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How contagious are you when you have a cold or flu?

photo of young woman blowing her nose | Johns Creek Family MedicineFeeling a bit under the weather? Thinking of taking a sick day? Understanding some of the basics of cold and flu can help make it clear when to stay home to help keep contagions at bay.

Cold and flu: 101

The common cold is caused by a group of viruses called rhinoviruses, named as such because of their propensity for the nasal cavity. Due to this location, most of the symptoms of the common cold – sniffling, sneezing, sore throat and cough – are localized to the nose and upper respiratory tract.

The flu is caused by the influenza virus, of which there are numerous subtypes and strains. Influenza has a greater affinity than cold viruses for parts of the lower respiratory tract, increasing the risk for subsequent pneumonia. The flu can also more often include systemic symptoms such as fevers, chills, body aches and fatigue.

Some strains of rhinovirus can be associated with more severe symptoms and involvement of the lower respiratory tract. Such “chest colds” may resemble the flu and can also increase the risk for later infections, such as bronchitis.

Distinguishing cold, flu and flu-like symptoms

In most cases, infections with flu-like symptoms are caused by a cold virus. This is because the cold virus is more prevalent than the flu virus. That does not mean, however, that influenza is uncommon. In fact, most communities experience at least a small epidemic of influenza infections during the winter months each year. Influenza can be a serious health risk to certain people, such as the young and the elderly, making the use of a flu shot in these and other vulnerable groups an important part of health maintenance.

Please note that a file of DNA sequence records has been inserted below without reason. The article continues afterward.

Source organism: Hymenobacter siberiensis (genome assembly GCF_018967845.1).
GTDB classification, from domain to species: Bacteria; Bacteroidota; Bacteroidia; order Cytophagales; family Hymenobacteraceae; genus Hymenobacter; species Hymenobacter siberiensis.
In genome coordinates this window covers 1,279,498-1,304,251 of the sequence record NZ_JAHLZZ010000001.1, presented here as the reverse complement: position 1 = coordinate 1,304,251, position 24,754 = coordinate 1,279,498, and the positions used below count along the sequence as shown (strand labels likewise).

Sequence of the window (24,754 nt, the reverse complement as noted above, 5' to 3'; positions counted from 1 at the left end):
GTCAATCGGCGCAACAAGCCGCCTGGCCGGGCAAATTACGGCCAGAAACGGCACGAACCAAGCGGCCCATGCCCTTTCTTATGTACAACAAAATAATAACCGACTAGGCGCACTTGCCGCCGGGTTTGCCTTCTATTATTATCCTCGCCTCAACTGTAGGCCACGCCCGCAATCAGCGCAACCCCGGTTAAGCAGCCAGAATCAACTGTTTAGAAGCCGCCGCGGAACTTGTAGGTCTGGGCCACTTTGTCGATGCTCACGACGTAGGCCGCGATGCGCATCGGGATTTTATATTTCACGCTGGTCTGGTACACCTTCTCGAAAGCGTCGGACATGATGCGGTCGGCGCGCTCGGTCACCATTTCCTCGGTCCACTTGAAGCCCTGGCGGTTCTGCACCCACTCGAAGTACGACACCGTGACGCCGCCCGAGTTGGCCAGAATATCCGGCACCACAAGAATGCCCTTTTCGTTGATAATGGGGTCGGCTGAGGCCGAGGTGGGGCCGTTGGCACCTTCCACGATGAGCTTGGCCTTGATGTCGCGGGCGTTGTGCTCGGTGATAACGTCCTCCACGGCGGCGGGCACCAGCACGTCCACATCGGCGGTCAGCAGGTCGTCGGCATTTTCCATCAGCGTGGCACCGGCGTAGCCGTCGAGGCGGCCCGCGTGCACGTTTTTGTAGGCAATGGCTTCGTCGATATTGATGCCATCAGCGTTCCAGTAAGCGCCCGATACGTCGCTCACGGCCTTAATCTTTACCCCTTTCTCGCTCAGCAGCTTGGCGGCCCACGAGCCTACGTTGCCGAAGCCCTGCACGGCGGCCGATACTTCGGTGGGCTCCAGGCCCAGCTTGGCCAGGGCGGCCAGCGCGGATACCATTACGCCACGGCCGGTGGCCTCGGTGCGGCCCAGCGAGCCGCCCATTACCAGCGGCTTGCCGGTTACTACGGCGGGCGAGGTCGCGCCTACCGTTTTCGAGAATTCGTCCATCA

When am I contagious?

Most rhinoviruses are contagious for the period from about a day before until five or seven days after symptoms have started. The ability of a cold virus to spread before an infection is even apparent makes habits such as good hand hygiene and covering all coughs and sneezes with a disposable tissue always important.

During the symptomatic period, the capacity for a rhinovirus to spread is significantly increased by the symptoms themselves: sneezing and runny nose promote the spread of the cold virus to other surfaces and people. This makes the symptomatic period the most important part of the cycle of contagion. Help prevent further spread of a rhinovirus by continuing to observe good hand hygiene during the symptomatic phase of the infection.

The flu is generally contagious for a longer period of time than the common cold. Flu may be spread up to four day prior to symptom onset and during the course of the symptomatic period, which is often around two weeks. Influenza that is complicated by additional infection such as pneumonia may remain contagious an additional week or two longer. The same habits of covering sneezes and regular hand washing that help prevent the spread of a rhinovirus also apply to influenza.

Calling in sick

While this article is intended to informative, it cannot take the place of professional medical advice. If you are feeling under the weather or are otherwise concerned about preventing the spread of cold or flu, please consider contacting Dr. Zack Charkawi, M.D. at Johns Creek Family Medicine or another healthcare professional in your area.

Johns Creek Family Medicine is located in Johns Creek near the Peachtree Parkway (Highway 141) and McGinnis Ferry Road intersections, directly across from Emory Johns Creek Hospital on Hospital Parkway. Dr. Zack Charkawi, M.D. is accepting new patients from South Forsyth, Gwinnett and North Fulton counties and the surrounding North Atlanta areas including Alpharetta, Cumming, Roswell, Suwanee, Johns Creek, Duluth, and Dawsonville.

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